Monday, May 21, 2007
Using tools the Founding Fathers gave us can energize calls for impeachment of Bush and Cheney
The realities of the Iraq War cry out for the overthrow of a government that is criminally responsible for death, mutilation, torture, humiliation, chaos.
But all we hear in the nation's capital, which is the source of those catastrophes, is a whimper from the Democratic Party, muttering and nattering about "unity" and "bipartisanship."
These are the Democrats who were brought to power in November by an electorate fed up with the war, furious at the Bush administration and counting on the new majority in Congress to represent the voters.
But if sanity is to be restored in our national policies, it can only come about by a great popular upheaval, pushing both Republicans and Democrats into compliance with the national will.
The Declaration of Independence, revered as a document but ignored as a guide to action, needs to be read from pulpits and podiums, on street corners and community radio stations throughout the nation. Its words need to become a call to action for the first time since it was read aloud to crowds in the early excited days of the American Revolution: "Whenever any form of government becomes destructive of these ends, it is the right of the people to alter or abolish it and institute new government."
The "ends" referred to in the Declaration are the equal right of all to "life, liberty, and the pursuit of happiness." True, no government in the history of the nation has been faithful to those ends. Still, there seems to be a special viciousness that accompanies the current assault on human rights, in this country and in the world. We have had repressive governments before, but none has legislated the end of habeas corpus, nor openly supported torture, nor declared the possibility of war without end. No government has so casually ignored the will of the people, affirmed the right of the president to ignore the Constitution, even to set aside laws passed by Congress.
The time is right, then, for a national campaign calling for the impeachment of President Bush and Vice President Cheney.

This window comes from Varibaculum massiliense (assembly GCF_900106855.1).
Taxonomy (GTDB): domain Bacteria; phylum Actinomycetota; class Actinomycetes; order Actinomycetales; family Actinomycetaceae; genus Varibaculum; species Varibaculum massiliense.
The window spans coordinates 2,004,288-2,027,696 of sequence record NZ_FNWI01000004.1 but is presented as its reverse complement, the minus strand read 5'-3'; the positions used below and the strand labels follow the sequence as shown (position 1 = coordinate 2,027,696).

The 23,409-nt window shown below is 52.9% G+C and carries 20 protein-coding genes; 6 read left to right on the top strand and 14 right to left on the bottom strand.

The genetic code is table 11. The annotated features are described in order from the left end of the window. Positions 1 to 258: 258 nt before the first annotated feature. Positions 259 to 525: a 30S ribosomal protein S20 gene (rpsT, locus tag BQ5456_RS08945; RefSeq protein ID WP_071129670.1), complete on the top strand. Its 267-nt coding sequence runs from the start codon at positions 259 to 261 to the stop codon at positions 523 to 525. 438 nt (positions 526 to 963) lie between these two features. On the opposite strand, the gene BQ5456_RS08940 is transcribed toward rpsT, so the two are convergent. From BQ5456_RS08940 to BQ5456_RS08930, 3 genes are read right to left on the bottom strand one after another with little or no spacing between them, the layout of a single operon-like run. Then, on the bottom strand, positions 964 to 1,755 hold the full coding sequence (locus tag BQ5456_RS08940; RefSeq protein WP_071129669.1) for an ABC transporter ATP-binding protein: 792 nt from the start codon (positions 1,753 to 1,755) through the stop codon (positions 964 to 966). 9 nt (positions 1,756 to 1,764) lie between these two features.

Representative John Conyers, who held extensive hearings and introduced an impeachment resolution when the Republicans controlled Congress, is now head of the House Judiciary Committee and in a position to fight for such a resolution. He has apparently been silenced by his Democratic colleagues who throw out as nuggets of wisdom the usual political palaver about "realism" (while ignoring the realities staring them in the face) and politics being "the art of the possible" (while setting limits on what is possible).
Judging by the public opinion polls, there are millions of Americans, indeed a majority of those polled, who declare themselves in favor if it is shown that the president lied us into war (a fact that is not debatable).
There are at least a half-dozen books out on impeachment, and it's been argued for eloquently by some of our finest journalists, John Nichols and Lewis Lapham among them. Indeed, an actual "indictment" has been drawn up by a former federal prosecutor, Elizabeth de la Vega, in a new book called “United States v. George W. Bush et al.”
There is a logical next step in this development of an impeachment movement: the convening of "people's impeachment hearings" all over the country. Such hearings would bypass Congress, which is not representing the will of the people, and would constitute an inspiring example of grassroots democracy.
These hearings would be the contemporary equivalents of the unofficial gatherings that marked the resistance to the British Crown in the years leading up to the American Revolution. What is usually forgotten about that struggle is that the American colonists, unable to count on redress of their grievances from the official bodies of government, took matters into their own hands, even before the first battles of the Revolutionary War.
In 1772, town meetings in Massachusetts began setting up Committees of Correspondence, and the following year, such a committee was set up in Virginia. The first Continental Congress, beginning to meet in 1774, was recognition that an extralegal body was necessary to represent the interests of the people.
Throughout the nation's history, the failure of government to deliver justice has led to the establishment of grassroots organizations, often ad hoc, dissolving after their purpose was fulfilled. For instance, after passage of the Fugitive Slave Act, knowing that the national government could not be counted on to repeal the act, black and white anti-slavery groups organized to nullify the law by acts of civil disobedience. They held meetings, made plans and set about rescuing escaped slaves who were in danger of being returned to their masters.
More recently, we recall the peace groups of the 1980s, which sprang up in hundreds of communities all over the country and provoked city councils and state legislatures to pass resolutions in favor of a freeze on nuclear weapons. And local organizations have succeeded in getting more than 400 city councils to take a stand against the Patriot Act.
Impeachment hearings all over the country could excite and energize the peace movement. They would make headlines and could push reluctant members of Congress in both parties to do what the Constitution provides for and what the present circumstances demand: the impeachment and removal from office of George Bush and Dick Cheney. Simply raising the issue in hundreds of communities and congressional districts would have a healthy effect, and would be a sign that democracy, despite all attempts to destroy it in this era of war, is still alive.
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